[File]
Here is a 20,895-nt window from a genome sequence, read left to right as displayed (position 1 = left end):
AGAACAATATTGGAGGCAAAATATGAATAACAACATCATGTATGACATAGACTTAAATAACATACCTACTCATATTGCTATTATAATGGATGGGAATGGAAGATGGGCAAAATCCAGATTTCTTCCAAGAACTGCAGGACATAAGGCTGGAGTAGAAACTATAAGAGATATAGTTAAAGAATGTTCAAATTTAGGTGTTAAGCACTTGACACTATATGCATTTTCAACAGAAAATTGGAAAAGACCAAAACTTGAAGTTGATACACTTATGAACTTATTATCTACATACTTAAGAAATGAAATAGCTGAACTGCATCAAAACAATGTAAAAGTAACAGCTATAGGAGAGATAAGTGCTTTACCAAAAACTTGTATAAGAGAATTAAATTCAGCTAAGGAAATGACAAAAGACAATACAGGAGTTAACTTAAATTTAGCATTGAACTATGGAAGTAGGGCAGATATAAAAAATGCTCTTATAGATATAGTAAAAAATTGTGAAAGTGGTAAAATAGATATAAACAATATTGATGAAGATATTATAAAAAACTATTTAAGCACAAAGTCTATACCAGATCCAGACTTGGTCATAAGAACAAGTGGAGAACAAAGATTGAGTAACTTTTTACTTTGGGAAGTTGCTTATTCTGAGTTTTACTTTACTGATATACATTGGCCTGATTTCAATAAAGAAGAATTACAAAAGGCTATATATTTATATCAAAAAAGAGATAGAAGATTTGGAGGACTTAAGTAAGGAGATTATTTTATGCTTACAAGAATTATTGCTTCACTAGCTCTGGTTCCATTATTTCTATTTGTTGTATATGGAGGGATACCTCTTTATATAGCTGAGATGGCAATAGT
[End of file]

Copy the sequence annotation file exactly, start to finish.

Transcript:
Here is a 20,895-nt window from a genome sequence, read left to right as displayed (position 1 = left end):
AGAACAATATTGGAGGCAAAATATGAATAACAACATCATGTATGACATAGACTTAAATAACATACCTACTCATATTGCTATTATAATGGATGGGAATGGAAGATGGGCAAAATCCAGATTTCTTCCAAGAACTGCAGGACATAAGGCTGGAGTAGAAACTATAAGAGATATAGTTAAAGAATGTTCAAATTTAGGTGTTAAGCACTTGACACTATATGCATTTTCAACAGAAAATTGGAAAAGACCAAAACTTGAAGTTGATACACTTATGAACTTATTATCTACATACTTAAGAAATGAAATAGCTGAACTGCATCAAAACAATGTAAAAGTAACAGCTATAGGAGAGATAAGTGCTTTACCAAAAACTTGTATAAGAGAATTAAATTCAGCTAAGGAAATGACAAAAGACAATACAGGAGTTAACTTAAATTTAGCATTGAACTATGGAAGTAGGGCAGATATAAAAAATGCTCTTATAGATATAGTAAAAAATTGTGAAAGTGGTAAAATAGATATAAACAATATTGATGAAGATATTATAAAAAACTATTTAAGCACAAAGTCTATACCAGATCCAGACTTGGTCATAAGAACAAGTGGAGAACAAAGATTGAGTAACTTTTTACTTTGGGAAGTTGCTTATTCTGAGTTTTACTTTACTGATATACATTGGCCTGATTTCAATAAAGAAGAATTACAAAAGGCTATATATTTATATCAAAAAAGAGATAGAAGATTTGGAGGACTTAAGTAAGGAGATTATTTTATGCTTACAAGAATTATTGCTTCACTAGCTCTGGTTCCATTATTTCTATTTGTTGTATATGGAGGGATACCTCTTTATATAGCTGAGATGGCAATAGT